The South African hippo's plight captivated animal lovers and his death Friday left many in tears, with some blaming a vet who arrived too late.
MODIMOLLE, South Africa — What started as a day of hope for a young hippo turned to tragedy when rescuers were unable to save the 3-ton beast from the swimming pool he plunged into after being chased from his herd.
The hippo’s plight captivated animal lovers and his death Friday left many in tears, with some blaming a vet who arrived too late.
“It started out as a happy story and now it’s a tragic story. It’s devastating,” said Ruby Ferreira, manager of the game-preserve lodge where the hippopotamus nicknamed Solly — although some reports said Harry — had been stuck in the swimming pool since Tuesday.
The 4-year-old hippo had been chased from his herd by dominant males, and he wandered into the Monate Conservation Lodge and plopped into its 8-foot-deep pool.
- Shell icebreaker begins journey after protesters removed from Portland bridge
- Surviving Seattle’s sidewalks: Pedestrian rage rises as the population grows
- Seahawks agree to contract extension with quarterback Russell Wilson
- Dustin Ackley trade symbolizes continuing dark days of Mariners
- Haggen cuts worker hours in Seattle area
Most Read Stories
Although he was able to swim freely, he couldn’t get out because the pool has no steps.
Solly’s plight captivated South Africans, with live TV broadcasts from the pool and newspaper headlines such as: “It’s all systems go for the rescue of Solly the hippo.”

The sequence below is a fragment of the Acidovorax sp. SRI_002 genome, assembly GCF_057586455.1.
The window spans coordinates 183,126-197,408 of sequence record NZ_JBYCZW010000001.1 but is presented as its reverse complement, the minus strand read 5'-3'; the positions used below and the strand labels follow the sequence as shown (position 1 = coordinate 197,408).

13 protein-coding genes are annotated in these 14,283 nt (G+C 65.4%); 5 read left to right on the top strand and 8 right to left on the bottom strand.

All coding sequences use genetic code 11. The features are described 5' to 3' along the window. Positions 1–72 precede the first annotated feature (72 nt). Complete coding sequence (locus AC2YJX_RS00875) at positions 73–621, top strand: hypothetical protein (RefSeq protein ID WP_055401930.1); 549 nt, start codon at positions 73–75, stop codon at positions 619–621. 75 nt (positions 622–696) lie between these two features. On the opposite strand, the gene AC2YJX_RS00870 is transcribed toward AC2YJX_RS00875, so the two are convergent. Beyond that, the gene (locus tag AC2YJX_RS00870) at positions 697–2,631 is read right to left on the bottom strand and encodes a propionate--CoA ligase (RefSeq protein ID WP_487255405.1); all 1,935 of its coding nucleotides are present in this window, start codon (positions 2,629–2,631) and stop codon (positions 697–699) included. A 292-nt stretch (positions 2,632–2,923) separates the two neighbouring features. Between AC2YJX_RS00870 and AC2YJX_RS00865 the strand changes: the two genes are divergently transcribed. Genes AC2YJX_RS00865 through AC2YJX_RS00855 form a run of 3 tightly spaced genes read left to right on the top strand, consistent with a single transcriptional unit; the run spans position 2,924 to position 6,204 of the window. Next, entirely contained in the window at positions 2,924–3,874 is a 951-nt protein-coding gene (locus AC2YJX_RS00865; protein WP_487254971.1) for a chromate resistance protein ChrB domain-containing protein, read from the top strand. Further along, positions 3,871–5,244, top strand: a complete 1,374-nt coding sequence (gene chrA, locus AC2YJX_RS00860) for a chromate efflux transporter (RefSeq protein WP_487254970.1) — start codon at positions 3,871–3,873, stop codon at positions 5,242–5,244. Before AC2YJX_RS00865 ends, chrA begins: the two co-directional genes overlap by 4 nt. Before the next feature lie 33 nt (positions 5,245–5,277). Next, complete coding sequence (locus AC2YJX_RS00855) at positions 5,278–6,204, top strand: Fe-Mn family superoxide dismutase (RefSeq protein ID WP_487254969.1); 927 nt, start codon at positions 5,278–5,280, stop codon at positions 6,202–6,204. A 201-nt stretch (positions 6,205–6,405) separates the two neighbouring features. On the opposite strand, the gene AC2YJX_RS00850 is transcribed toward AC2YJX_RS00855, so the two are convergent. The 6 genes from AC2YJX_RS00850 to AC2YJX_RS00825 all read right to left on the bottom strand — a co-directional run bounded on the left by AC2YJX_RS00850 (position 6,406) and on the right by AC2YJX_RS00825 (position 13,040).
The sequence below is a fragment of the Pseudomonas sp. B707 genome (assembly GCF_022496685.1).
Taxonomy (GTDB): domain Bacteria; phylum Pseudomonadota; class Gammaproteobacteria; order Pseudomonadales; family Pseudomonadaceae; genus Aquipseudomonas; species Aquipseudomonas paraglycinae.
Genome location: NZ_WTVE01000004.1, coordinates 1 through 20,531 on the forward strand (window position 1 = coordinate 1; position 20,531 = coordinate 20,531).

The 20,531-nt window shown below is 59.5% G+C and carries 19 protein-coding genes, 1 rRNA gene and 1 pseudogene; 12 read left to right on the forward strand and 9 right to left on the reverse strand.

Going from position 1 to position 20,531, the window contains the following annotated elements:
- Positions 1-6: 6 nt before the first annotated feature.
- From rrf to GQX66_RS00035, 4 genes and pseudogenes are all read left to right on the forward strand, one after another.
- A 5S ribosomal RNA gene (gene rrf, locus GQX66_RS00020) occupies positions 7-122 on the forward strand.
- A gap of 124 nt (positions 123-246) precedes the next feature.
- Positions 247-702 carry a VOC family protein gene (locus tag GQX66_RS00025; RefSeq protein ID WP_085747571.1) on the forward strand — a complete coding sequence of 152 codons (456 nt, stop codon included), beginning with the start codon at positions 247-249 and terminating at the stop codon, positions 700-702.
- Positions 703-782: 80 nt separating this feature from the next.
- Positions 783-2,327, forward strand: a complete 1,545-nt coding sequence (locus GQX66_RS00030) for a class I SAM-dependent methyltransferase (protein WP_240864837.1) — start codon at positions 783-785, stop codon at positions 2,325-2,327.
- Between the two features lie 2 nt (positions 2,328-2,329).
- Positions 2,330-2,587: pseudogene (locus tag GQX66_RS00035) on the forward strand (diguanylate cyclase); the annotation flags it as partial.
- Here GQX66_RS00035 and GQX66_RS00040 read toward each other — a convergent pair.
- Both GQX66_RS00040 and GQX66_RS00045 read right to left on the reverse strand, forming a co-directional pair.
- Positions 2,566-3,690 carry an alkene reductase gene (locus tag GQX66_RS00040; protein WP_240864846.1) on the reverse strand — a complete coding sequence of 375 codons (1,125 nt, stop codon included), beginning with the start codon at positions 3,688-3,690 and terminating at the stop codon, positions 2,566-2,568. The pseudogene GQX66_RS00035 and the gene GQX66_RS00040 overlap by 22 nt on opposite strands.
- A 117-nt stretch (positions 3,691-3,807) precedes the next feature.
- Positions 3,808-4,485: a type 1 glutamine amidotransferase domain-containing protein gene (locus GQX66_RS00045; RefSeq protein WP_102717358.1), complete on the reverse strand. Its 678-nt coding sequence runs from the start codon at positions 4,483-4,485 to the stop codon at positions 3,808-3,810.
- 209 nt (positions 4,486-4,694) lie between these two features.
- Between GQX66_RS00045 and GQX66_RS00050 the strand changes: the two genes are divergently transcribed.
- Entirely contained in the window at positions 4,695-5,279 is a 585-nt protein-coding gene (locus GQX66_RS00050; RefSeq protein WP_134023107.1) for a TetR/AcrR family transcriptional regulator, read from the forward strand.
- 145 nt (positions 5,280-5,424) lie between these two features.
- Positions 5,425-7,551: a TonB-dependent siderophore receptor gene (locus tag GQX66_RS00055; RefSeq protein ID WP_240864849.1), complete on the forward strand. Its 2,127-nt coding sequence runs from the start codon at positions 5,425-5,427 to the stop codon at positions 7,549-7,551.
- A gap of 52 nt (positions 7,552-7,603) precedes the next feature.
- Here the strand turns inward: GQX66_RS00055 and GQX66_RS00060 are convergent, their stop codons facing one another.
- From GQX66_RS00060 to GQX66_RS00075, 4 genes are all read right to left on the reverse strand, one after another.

Someone set up a Twitter account on Solly’s behalf and tweeted purported hippo quotes.
Solly’s demise Friday left several of those involved pointing fingers of blame. Ferreira said a game-capture team had been waiting since Thursday for a veterinarian to show up to tranquilize Solly and oversee the operation to hoist him out with a crane.
By early Friday, the hippo was showing signs of stress and was no longer able to stand in the pool, which had been drained of most of its water in preparation for the rescue.
Just as veterinarian Alex Lewis arrived, Solly tried one last time to get to his feet. He couldn’t make it. Exhausted, he dropped his head into the knee-deep water, and then lay still.
Wildlife-rescue expert Simon Prinsloo was in tears as he confirmed that Solly was dead.
Ferreira said hippos are sensitive and Solly’s stress level had probably been rising since he was forced from his group, called a pod, and took shelter in the pool.
Once inside, he couldn’t get out, adding to his stress.
“It all just added up and added up,” she said.